After an off-season that was captured on film by HBO and highlighted by helmet drama, the Oakland Raiders are finally preparing to play meaningful football. For the very last time, the season opens up in the Coliseum as the Raiders take on their hated rivals, the Denver Broncos, in the graveyard shift on Monday Night Football. What do they have to do to win? It’s really simple…
Oakland Raiders Keys to Victory: Week One (2019)
Protect Derek Carr
Oakland’s offensive linemen, as well as their coach, have been the target of scrutiny for quite some time now, and they have one hell of a test waiting for them on Monday night. The Denver Broncos registered 44 sacks last year, with Von Miller and Bradley Chubb both surpassing double digits, and both will give Kolton Miller and Trent Brown their best in the Coliseum.
Last season, the Raiders actually did a decent job of protecting Derek Carr against the Denver rushers, only giving up two sacks over both games, and the Raiders had chances to win both games, the second of which they actually did. In the first game, Carr’s protection allowed him to have one of the most accurate games in NFL history. In the second, they ran all over the Broncos defense on their way to the most recent of “last game in Oakland” wins.
The Raiders will be missing starters Richie Incognito and Gabe Jackson because of suspensions and injuries, so they’ll have to work even harder to stop the likes of Derek Wolfe and Shelby Harris inside. Protecting Carr is the key to Oakland’s success this season. If Carr has time, good things will happen. If not? Well then everyone remembers the games against the Baltimore Ravens and Seattle Seahawks.
I’m as excited as anyone about the debut of Josh Jacobs, and I think he’s probably going to be the offensive rookie of the year. However, the lion’s share of Oakland’s off-season revolved around revamping the team’s receiving corps. Antonio Brown (who as of 1:04 PST on Friday, September sixth, is still playing on Monday night), Tyrell Williams, Hunter Renfrow, J.J. Nelson, and Ryan Grant were all brought in, and Darren Waller was promoted to fill the void left by Jared Cook.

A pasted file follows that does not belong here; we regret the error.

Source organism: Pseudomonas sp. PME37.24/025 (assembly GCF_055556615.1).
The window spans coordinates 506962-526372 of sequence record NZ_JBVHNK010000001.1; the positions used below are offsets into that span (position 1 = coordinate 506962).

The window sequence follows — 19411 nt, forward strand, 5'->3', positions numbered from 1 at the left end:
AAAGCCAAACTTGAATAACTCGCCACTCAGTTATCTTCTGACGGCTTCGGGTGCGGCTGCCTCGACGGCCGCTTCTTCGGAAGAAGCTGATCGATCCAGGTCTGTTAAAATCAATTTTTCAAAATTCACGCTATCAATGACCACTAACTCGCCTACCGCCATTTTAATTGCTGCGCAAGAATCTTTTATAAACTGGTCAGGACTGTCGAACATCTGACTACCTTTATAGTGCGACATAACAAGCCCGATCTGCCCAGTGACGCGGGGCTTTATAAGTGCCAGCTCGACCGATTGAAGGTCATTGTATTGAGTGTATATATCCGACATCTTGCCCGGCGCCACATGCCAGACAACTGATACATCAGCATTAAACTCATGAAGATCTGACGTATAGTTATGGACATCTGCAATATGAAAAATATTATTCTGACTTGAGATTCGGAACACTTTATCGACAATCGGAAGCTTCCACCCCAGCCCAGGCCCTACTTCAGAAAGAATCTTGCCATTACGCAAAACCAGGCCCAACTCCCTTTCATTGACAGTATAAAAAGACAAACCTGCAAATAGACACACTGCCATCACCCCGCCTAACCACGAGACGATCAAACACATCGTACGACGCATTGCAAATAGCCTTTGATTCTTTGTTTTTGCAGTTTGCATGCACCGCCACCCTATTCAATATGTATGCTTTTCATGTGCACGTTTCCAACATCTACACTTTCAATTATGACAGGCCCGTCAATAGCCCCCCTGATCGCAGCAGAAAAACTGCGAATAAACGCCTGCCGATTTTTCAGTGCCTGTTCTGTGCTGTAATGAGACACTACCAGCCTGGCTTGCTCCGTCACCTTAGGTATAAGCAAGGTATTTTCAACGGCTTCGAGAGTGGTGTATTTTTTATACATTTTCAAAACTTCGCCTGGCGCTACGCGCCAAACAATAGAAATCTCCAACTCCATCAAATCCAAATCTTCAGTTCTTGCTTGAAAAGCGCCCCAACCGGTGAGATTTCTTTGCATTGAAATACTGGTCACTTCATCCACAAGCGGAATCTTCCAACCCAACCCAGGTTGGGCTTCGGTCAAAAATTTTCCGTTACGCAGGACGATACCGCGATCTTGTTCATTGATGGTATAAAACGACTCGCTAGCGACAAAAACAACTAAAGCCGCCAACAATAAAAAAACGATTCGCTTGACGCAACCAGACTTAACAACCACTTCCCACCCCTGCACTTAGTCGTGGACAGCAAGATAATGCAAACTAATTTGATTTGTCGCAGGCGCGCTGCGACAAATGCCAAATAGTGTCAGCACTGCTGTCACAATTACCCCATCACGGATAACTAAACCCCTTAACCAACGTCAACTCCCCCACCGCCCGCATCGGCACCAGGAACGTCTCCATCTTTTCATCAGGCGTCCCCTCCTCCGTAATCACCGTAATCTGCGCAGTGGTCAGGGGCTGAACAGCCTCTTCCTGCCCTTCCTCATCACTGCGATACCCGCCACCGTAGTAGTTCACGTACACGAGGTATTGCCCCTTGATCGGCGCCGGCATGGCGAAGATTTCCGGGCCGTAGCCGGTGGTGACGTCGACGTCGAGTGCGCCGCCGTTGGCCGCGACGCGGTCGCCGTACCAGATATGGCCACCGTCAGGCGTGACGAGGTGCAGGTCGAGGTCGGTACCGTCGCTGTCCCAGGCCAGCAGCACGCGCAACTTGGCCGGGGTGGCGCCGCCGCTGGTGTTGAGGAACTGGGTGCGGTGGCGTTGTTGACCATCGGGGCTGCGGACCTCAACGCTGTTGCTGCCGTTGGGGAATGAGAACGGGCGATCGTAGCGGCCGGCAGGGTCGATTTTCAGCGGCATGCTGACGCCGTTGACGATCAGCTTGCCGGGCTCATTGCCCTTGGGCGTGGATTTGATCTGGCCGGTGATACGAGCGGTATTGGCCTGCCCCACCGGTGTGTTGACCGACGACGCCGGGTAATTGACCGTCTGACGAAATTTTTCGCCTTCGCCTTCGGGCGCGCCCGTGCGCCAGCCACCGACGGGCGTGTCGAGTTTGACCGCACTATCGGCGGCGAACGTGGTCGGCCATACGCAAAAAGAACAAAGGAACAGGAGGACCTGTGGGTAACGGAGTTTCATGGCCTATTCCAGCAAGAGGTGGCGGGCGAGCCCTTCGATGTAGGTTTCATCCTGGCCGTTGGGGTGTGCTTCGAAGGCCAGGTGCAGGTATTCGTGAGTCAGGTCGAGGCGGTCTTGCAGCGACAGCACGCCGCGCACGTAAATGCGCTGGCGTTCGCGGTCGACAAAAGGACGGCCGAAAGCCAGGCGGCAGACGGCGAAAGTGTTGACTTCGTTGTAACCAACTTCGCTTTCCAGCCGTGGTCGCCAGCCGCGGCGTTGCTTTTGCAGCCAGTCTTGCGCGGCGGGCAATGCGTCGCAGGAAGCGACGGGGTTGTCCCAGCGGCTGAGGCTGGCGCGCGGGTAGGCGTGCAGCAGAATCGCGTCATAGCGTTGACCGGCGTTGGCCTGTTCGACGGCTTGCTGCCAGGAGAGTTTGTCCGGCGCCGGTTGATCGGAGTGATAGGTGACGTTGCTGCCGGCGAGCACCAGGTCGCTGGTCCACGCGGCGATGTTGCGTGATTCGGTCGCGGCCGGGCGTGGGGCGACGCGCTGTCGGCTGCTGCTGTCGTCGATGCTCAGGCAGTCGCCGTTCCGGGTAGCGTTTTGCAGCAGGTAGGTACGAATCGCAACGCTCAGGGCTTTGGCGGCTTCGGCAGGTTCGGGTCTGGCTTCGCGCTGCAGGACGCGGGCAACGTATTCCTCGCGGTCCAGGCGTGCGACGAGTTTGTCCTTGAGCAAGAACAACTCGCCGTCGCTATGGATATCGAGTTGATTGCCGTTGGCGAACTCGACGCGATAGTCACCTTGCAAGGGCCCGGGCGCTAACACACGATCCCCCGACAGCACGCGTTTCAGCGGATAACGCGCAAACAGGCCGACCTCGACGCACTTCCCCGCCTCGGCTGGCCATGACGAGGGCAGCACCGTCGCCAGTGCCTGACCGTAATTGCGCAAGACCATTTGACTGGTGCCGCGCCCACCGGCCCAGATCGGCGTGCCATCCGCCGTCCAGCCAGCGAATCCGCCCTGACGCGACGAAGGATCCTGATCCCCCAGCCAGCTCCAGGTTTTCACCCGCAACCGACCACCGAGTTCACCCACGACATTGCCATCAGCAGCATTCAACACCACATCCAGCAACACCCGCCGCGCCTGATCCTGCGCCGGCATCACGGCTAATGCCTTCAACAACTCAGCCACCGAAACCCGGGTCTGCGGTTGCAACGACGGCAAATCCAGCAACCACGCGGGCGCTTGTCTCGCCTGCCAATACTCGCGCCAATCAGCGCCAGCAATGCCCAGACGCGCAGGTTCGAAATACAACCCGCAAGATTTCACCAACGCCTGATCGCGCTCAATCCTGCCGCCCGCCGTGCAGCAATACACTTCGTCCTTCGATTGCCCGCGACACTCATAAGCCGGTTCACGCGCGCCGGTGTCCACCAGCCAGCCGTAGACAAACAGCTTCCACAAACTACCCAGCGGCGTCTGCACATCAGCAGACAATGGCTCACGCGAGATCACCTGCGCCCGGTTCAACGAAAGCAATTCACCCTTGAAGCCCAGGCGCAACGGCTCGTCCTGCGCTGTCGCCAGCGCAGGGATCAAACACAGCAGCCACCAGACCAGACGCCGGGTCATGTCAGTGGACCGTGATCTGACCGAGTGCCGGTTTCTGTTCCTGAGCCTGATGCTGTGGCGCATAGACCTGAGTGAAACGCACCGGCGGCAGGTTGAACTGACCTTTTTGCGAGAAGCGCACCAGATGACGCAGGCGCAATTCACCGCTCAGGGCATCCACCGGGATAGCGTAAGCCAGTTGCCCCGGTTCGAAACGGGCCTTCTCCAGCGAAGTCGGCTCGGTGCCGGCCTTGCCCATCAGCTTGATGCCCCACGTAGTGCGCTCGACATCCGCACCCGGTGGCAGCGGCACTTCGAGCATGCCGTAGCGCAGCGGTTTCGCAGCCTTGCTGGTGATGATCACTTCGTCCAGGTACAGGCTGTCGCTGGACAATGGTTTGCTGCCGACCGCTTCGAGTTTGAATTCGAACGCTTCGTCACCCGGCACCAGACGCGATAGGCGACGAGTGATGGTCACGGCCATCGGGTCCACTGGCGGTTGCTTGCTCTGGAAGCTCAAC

I would love to see the Raiders come out and bully the Broncos on the ground like they did at the end of last season, but I also think the Raiders need to be aggressive on offense and take some shots downfield. I say attack vertically, but perhaps I really mean remain balanced. After all, Raider Nation has endured a ton of drama over the last month, and they’re ready for someone to prove he’s worth every second of it.
Stop the Run
Historically, the only times the Denver Broncos have really been any good has been when they were running the ball, and fortunately for them, they’ve done that a lot. It always seems like the Broncos have a great stable of versatile tailback talent and this year’s team is no different. Between Phillip Lindsay, Royce Freeman, and Devontae Booker, the Broncos have no shortage of ways to attack on the ground.
The Raiders gave up the fewest passing attempts in the NFL last year, partially because those passes were going for big yardage, but also because the team was 30th in run defense and gave up nearly five yards a carry. The Raiders need to focus on stopping the run and force them to give Joe Flacco the reigns.
“Force Joe Flacco to beat you” is a pretty solid gameplan, especially with the improvements the Raiders made in the secondary this off-season. The pass rush will still be iffy, but fortunately, Flacco isn’t Patrick Mahomes.
Have More Points at the End of the Game
Because someone was going to say it anyway.